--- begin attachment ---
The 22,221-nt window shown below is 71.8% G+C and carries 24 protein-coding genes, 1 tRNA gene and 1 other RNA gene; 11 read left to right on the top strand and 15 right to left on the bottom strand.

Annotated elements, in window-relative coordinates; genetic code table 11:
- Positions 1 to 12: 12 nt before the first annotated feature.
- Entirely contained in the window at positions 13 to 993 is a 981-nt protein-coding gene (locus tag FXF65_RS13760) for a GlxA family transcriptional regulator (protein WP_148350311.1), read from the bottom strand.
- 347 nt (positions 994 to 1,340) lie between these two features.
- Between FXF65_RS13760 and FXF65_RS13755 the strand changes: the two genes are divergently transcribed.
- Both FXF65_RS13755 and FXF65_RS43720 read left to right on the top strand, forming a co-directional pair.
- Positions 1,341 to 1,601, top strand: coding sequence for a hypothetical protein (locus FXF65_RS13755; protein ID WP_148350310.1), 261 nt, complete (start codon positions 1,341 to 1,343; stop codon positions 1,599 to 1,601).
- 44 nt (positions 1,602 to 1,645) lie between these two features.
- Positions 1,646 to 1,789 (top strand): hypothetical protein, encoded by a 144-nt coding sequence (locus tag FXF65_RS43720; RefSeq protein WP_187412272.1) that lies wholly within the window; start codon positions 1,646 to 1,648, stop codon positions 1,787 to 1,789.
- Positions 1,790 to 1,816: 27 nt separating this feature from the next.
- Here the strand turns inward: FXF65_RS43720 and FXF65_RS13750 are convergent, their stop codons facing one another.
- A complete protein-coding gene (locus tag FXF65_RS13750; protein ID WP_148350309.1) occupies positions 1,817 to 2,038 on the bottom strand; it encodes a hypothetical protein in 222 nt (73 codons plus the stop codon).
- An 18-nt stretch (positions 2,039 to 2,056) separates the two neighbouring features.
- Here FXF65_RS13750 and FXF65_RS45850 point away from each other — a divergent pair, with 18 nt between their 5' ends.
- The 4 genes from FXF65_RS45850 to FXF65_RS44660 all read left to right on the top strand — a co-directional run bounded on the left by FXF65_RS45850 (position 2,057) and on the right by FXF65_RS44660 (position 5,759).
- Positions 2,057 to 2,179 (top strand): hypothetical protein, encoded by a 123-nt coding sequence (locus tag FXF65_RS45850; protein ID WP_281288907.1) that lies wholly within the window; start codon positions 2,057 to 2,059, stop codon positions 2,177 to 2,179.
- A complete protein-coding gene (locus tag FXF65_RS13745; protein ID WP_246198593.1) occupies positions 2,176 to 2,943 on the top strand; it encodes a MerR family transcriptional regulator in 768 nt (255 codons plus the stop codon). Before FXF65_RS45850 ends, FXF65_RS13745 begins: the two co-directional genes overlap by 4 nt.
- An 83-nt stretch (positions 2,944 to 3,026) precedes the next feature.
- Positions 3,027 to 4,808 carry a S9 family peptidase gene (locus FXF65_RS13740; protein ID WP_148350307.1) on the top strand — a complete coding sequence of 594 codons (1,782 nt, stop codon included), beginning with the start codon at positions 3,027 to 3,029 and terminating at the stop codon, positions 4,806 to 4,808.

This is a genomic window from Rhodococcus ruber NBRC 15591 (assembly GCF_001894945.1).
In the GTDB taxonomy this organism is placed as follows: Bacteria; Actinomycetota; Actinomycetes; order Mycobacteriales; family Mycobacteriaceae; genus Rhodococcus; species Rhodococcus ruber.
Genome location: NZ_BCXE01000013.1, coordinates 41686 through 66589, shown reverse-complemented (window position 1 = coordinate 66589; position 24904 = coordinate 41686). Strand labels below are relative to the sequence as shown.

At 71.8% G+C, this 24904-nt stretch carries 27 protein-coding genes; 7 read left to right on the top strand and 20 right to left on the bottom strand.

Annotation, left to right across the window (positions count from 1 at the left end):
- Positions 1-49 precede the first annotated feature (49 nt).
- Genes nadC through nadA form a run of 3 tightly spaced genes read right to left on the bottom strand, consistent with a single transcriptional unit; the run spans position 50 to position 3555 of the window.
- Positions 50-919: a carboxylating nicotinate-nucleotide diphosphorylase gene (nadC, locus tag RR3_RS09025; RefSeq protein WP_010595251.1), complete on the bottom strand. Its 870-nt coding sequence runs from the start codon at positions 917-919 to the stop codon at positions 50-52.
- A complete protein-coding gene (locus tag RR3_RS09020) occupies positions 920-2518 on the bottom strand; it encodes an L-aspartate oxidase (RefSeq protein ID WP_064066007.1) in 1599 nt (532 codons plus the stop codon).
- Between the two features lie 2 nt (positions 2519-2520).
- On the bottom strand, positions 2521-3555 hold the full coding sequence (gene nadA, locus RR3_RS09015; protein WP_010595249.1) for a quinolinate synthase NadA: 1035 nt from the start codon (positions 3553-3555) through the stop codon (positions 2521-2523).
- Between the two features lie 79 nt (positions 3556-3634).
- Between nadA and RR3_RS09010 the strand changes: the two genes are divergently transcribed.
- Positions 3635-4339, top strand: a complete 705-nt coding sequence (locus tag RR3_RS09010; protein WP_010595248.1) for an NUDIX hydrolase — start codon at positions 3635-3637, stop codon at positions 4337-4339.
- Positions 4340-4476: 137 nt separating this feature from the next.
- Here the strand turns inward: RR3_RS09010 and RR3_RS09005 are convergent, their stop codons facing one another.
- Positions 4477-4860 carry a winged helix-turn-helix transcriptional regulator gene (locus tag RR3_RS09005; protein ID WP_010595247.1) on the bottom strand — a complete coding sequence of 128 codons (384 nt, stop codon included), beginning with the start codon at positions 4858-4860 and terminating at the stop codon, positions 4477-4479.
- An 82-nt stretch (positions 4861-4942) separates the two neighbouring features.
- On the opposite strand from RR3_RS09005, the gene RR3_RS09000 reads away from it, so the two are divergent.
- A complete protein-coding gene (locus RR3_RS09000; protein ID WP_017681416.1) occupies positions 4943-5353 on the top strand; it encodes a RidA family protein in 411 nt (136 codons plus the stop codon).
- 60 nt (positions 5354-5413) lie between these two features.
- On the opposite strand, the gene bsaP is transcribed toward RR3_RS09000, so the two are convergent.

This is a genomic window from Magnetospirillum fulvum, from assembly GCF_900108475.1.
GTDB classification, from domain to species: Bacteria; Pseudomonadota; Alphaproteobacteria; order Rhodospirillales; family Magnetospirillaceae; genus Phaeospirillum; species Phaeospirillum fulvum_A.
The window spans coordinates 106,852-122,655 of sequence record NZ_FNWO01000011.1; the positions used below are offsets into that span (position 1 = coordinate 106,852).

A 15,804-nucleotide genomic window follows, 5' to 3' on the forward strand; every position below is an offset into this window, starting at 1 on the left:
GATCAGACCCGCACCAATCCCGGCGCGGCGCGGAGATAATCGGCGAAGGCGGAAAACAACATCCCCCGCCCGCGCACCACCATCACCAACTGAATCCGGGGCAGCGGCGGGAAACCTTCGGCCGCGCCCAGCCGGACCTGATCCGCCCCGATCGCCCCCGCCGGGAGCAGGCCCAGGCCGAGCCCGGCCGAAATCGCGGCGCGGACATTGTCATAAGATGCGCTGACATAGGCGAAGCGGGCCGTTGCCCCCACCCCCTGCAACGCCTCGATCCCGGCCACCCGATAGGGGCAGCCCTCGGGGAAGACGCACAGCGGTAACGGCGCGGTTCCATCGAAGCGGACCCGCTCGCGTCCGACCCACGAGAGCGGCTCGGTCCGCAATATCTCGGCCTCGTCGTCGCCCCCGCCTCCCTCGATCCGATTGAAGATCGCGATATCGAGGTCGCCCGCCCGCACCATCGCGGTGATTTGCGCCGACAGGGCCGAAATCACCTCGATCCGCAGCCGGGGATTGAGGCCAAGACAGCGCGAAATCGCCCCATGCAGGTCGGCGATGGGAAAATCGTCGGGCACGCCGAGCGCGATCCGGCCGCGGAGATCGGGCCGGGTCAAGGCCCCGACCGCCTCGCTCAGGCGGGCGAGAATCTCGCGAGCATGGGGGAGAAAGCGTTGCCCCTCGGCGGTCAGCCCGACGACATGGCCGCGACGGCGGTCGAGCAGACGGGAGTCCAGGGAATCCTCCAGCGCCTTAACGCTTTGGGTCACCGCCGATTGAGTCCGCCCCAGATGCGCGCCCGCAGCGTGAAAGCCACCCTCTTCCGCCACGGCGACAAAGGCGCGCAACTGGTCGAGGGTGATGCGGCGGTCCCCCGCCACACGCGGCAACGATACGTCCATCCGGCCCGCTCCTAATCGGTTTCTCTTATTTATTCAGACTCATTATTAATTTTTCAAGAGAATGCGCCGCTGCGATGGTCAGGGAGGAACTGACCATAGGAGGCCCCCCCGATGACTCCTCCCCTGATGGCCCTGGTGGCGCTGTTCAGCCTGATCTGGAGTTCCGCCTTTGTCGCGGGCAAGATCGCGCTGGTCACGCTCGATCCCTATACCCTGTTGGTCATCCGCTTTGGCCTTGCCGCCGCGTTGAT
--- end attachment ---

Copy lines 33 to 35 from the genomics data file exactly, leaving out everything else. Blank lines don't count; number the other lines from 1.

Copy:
- Between nadA and RR3_RS09010 the strand changes: the two genes are divergently transcribed.
- Positions 3635-4339, top strand: a complete 705-nt coding sequence (locus tag RR3_RS09010; protein WP_010595248.1) for an NUDIX hydrolase — start codon at positions 3635-3637, stop codon at positions 4337-4339.
- Positions 4340-4476: 137 nt separating this feature from the next.